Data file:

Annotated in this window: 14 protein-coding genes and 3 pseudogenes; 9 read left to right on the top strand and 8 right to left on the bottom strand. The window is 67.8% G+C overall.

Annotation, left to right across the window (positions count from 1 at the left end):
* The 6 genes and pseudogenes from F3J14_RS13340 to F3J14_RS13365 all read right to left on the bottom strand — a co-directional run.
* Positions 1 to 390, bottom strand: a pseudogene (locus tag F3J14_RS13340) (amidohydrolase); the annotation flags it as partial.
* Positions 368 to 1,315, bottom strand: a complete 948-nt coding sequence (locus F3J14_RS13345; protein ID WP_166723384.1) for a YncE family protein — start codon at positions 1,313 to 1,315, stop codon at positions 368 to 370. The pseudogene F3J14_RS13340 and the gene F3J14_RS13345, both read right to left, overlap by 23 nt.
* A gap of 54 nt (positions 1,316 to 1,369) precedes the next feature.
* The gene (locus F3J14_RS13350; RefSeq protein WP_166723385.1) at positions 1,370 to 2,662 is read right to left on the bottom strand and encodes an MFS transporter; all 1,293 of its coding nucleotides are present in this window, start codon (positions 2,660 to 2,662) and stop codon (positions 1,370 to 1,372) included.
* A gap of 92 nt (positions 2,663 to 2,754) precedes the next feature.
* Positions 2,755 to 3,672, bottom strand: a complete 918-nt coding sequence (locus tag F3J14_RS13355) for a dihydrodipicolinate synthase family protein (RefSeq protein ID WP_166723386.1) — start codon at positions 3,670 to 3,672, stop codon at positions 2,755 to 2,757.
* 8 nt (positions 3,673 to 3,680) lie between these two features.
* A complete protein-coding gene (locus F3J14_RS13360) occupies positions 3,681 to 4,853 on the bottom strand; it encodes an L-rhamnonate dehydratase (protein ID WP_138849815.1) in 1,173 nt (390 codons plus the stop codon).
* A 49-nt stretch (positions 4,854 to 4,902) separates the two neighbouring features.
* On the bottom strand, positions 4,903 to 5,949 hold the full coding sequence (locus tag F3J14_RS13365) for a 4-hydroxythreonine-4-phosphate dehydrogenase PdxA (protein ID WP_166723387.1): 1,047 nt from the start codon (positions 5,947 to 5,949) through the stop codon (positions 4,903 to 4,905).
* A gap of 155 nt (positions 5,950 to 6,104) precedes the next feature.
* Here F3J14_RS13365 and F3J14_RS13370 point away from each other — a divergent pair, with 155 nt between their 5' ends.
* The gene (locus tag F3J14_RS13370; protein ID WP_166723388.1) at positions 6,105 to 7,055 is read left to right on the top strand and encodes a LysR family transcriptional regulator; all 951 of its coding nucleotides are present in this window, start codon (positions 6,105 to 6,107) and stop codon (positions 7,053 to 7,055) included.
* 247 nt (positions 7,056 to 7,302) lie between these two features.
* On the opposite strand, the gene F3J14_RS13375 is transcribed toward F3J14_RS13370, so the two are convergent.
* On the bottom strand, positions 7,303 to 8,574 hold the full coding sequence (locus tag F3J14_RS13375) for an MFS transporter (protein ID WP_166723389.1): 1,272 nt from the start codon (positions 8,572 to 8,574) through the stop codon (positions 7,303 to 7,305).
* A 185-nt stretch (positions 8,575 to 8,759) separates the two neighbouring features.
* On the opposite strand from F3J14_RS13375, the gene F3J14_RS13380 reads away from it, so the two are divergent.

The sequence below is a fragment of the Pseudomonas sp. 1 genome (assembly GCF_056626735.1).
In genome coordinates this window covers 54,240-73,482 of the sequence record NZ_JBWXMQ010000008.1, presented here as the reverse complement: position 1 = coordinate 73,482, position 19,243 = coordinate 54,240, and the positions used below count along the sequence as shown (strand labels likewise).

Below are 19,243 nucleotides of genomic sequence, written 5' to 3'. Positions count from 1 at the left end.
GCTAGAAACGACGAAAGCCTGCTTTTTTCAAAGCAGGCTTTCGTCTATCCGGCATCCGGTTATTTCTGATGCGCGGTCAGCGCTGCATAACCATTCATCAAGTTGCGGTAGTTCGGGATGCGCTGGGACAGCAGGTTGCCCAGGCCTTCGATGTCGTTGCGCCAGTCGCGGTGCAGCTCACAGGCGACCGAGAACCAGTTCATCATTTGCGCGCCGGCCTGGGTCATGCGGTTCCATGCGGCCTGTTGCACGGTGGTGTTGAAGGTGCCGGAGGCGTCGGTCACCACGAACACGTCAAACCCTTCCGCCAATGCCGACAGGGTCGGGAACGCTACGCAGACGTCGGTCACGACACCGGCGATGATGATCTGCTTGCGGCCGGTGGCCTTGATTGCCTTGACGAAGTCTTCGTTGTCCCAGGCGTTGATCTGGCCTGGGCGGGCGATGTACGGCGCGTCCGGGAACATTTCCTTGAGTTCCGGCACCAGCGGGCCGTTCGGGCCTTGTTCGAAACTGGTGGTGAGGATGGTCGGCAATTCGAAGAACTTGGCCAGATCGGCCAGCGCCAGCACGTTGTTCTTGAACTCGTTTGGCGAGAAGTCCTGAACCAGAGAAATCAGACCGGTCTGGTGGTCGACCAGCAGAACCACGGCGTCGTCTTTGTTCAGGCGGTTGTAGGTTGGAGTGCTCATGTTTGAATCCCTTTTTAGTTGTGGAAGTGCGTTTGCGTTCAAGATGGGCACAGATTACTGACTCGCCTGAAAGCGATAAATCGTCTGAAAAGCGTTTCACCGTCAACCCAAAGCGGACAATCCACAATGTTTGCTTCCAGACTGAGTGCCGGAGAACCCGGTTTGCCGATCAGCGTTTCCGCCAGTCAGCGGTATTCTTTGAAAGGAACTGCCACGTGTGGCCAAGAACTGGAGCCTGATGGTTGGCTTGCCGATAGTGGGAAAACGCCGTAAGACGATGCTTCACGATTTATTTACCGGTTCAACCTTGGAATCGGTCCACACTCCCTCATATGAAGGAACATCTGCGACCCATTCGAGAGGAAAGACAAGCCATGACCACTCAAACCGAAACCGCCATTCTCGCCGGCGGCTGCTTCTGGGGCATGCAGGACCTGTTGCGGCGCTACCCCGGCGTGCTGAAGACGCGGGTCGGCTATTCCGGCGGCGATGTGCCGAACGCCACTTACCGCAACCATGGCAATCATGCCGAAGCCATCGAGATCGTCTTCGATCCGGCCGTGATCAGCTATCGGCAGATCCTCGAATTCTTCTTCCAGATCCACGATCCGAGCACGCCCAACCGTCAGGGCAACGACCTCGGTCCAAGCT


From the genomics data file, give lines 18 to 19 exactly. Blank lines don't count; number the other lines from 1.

* On the opposite strand, the gene F3J14_RS13375 is transcribed toward F3J14_RS13370, so the two are convergent.
* On the bottom strand, positions 7,303 to 8,574 hold the full coding sequence (locus tag F3J14_RS13375) for an MFS transporter (protein ID WP_166723389.1): 1,272 nt from the start codon (positions 8,572 to 8,574) through the stop codon (positions 7,303 to 7,305).